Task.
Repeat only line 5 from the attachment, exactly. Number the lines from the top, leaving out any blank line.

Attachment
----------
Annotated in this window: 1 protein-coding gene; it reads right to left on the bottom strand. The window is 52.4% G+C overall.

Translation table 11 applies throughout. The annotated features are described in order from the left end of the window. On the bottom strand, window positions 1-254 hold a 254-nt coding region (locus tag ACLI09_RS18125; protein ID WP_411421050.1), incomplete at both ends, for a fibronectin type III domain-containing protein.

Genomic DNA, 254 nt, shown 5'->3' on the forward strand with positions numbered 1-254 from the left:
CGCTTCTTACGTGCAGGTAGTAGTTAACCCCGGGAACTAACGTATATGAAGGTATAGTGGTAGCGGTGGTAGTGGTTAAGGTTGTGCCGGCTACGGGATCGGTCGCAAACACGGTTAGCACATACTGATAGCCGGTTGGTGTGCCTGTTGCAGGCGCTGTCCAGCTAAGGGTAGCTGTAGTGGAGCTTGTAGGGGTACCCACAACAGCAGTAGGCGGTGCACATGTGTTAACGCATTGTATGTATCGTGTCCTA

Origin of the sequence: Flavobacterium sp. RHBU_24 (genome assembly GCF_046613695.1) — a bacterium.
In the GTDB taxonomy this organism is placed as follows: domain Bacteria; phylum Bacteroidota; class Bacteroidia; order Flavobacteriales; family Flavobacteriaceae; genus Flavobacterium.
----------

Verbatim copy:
Origin of the sequence: Flavobacterium sp. RHBU_24 (genome assembly GCF_046613695.1) — a bacterium.